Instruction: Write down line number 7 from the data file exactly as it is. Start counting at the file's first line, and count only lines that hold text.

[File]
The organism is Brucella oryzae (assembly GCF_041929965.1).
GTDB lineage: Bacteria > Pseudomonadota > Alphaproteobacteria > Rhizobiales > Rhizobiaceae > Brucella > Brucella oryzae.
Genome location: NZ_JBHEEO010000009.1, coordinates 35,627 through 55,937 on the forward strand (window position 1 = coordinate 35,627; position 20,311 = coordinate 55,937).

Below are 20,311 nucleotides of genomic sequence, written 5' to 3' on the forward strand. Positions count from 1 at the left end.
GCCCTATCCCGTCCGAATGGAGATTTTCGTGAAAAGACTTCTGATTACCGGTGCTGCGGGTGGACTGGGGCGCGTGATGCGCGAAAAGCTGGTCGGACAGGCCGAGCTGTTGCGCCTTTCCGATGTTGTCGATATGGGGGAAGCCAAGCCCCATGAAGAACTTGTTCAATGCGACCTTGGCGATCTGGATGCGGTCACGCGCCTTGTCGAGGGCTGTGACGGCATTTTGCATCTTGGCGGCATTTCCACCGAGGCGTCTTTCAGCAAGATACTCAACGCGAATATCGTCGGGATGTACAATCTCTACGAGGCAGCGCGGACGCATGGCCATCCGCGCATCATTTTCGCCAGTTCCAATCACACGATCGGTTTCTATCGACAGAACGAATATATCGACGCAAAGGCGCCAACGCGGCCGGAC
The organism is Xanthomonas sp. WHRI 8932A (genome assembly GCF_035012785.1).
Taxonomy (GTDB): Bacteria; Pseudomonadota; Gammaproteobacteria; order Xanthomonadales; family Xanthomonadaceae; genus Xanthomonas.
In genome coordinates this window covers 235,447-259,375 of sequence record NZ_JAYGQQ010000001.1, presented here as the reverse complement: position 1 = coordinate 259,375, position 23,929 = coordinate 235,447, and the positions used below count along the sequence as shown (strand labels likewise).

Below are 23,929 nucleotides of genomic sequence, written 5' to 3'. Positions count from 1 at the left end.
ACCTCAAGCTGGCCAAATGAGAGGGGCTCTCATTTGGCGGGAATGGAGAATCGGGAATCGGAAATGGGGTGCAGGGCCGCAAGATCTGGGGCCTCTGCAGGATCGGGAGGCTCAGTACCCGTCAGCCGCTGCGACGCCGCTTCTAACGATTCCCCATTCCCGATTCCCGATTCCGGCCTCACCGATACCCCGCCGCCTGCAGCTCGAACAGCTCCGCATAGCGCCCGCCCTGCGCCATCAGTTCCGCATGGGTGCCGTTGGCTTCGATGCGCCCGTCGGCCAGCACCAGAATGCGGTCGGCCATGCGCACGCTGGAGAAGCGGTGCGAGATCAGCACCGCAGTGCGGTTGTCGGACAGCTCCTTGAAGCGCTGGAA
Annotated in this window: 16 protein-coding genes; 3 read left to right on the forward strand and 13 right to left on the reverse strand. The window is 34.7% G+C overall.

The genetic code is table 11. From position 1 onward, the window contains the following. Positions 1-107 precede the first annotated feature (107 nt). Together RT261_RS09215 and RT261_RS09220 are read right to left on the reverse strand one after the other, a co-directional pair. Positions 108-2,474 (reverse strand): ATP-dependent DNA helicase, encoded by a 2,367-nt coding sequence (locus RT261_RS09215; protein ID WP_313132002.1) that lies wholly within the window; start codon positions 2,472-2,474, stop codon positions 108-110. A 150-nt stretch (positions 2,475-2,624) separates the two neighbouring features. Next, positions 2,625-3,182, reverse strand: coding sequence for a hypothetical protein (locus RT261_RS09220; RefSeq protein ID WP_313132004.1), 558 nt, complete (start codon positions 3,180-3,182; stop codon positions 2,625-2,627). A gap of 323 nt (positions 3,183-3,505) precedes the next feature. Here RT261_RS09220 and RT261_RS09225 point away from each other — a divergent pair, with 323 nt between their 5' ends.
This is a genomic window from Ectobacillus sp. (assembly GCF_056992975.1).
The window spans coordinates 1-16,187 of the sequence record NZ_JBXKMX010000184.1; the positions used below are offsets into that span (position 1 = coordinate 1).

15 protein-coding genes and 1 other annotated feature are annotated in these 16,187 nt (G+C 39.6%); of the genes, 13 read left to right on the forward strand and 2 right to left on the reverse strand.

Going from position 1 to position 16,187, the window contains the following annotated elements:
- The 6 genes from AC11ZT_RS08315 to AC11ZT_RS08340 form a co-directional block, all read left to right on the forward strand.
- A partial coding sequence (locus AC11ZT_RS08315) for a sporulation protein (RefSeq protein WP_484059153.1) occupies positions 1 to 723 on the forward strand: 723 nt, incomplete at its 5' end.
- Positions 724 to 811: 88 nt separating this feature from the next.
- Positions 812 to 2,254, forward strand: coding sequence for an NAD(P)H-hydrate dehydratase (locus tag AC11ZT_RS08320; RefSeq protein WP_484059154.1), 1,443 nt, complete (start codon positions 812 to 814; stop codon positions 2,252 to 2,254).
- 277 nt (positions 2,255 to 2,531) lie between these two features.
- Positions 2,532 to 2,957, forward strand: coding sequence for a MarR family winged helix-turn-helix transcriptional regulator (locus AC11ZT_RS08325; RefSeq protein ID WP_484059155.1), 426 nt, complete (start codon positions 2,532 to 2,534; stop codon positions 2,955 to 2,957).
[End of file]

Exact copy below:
Taxonomy (GTDB): Bacteria; Pseudomonadota; Gammaproteobacteria; order Xanthomonadales; family Xanthomonadaceae; genus Xanthomonas.